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Wednesday, 11 November 2015

'Significant concerns' as woman may have been exploited in complex care case, Judge

Written by The Press Association

A vulnerable woman embroiled in a family court fight over the future of her eight-year-old son may have been exploited by a psychologist, a judge has said.

Dr Ludwig F Lowenstein could be in breach of professional codes of conduct, said Judge Mary Lazarus.

The judge has raised concerns in a written ruling on the case following a private family court hearing in Chatham, Kent. She said Dr Lowenstein, who was based at Southern England Psychological Services in Eastleigh, Hampshire, had also been criticised by another judge in another court.

Judge Lazarus said the woman and her son could not be identified.

Dr Lowenstein today refuted Judge Lazarus's criticism. He said he had not exploited the woman but had been trying to help.

Judge Lazarus said the boy had "complex needs" and suffered from autism. The woman also had "emotional and personality needs" - and a "pattern of emotional and physical and developmental neglect" had developed.

There had been a "serious incident of lack of supervision" in the summer of 2013.

Judge Lazarus said the boy had been placed into the care of Kent County Council in late 2013 - and was in a foster placement. She said social services bosses and the woman were now in dispute over the boy's future.

Social services bosses wanted him to be placed for adoption - but the woman wanted him returned to her care.

The judge said she had yet to make decisions on that dispute.

Judge Lazarus said earlier this year a social worker had carried out a parenting assessment on the woman and her partner. The assessment had not recommended the boy's return to his mother's care and had raised "on-going concerns".

A lawyer then suggested the woman might get a further report from "another expert" - and she had approached Dr Lowenstein.

Judge Lazarus said Dr Lowenstein had "offered to do a court report" for the woman and her partner. The judge said her concerns centred on that report.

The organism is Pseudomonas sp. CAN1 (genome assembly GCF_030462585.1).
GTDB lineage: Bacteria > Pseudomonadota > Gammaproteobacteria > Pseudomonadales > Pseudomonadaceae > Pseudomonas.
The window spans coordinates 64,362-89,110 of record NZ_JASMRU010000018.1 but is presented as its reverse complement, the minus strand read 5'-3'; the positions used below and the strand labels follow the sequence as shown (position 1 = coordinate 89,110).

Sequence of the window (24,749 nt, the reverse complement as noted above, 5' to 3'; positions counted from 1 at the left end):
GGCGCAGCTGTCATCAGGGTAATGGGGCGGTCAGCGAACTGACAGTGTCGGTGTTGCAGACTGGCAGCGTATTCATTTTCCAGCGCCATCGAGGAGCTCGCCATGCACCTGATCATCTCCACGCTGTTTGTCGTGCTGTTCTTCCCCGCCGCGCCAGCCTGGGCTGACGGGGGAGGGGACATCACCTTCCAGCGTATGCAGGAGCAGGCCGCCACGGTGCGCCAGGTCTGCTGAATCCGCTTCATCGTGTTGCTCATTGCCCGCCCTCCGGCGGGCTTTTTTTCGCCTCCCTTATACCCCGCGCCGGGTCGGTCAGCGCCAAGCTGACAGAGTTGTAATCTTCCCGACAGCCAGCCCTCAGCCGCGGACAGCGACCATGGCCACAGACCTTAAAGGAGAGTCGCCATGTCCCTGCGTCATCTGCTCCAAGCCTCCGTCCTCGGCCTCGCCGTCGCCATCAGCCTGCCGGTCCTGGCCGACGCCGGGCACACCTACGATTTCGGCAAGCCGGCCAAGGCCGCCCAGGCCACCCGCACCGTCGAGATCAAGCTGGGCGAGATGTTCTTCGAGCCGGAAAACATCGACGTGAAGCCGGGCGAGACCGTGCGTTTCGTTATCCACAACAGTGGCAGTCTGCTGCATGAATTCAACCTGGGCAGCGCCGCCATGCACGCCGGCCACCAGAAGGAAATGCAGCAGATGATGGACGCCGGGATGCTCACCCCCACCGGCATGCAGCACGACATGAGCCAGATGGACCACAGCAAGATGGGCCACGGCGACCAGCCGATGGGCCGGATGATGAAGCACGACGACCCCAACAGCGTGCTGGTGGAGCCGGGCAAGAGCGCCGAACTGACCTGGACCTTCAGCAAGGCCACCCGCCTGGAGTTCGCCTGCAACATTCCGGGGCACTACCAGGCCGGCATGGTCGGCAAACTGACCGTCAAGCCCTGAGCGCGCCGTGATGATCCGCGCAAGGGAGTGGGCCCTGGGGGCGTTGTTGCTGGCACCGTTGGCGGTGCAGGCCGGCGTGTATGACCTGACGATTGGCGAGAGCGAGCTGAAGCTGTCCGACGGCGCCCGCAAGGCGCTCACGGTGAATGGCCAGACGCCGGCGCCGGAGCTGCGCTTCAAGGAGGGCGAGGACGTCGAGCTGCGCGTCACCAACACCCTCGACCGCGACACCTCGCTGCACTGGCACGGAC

Dr Lowenstein had described it as a "psychodiagnostic report" on the woman and had charged her £550 for it.

The judge said the report had been produced without any permission from a judge and was not "admissible".

She said it contained "inconsistencies and internal contradiction", and added there was an "obvious lack of rigorous analysis".

"There are a number of concerns ... from what he calls his 'psychodiagnostic report'," said Judge Lazarus.

"He purported to carry out a 'court report' without being granted permission to see nor having sight of any of the previous court papers, without the required process of permission from a court."

The judge added: "Experts should not accept instructions unless explicitly informed that the court has given them its permission and of the terms set out in the court order permitting their instruction."

And she went on: "He did this when he either ought to have known or knows very well, given the claims he makes in relation to his expertise, his experience, his qualifications and his apparent provision of court reports, that there was a very grave risk that such a report, prepared in this way, would be wholly inappropriate for the purposes of court proceedings and would therefore risk not being admissible within those proceedings and/or of having very little weight that could be sensibly attached to it."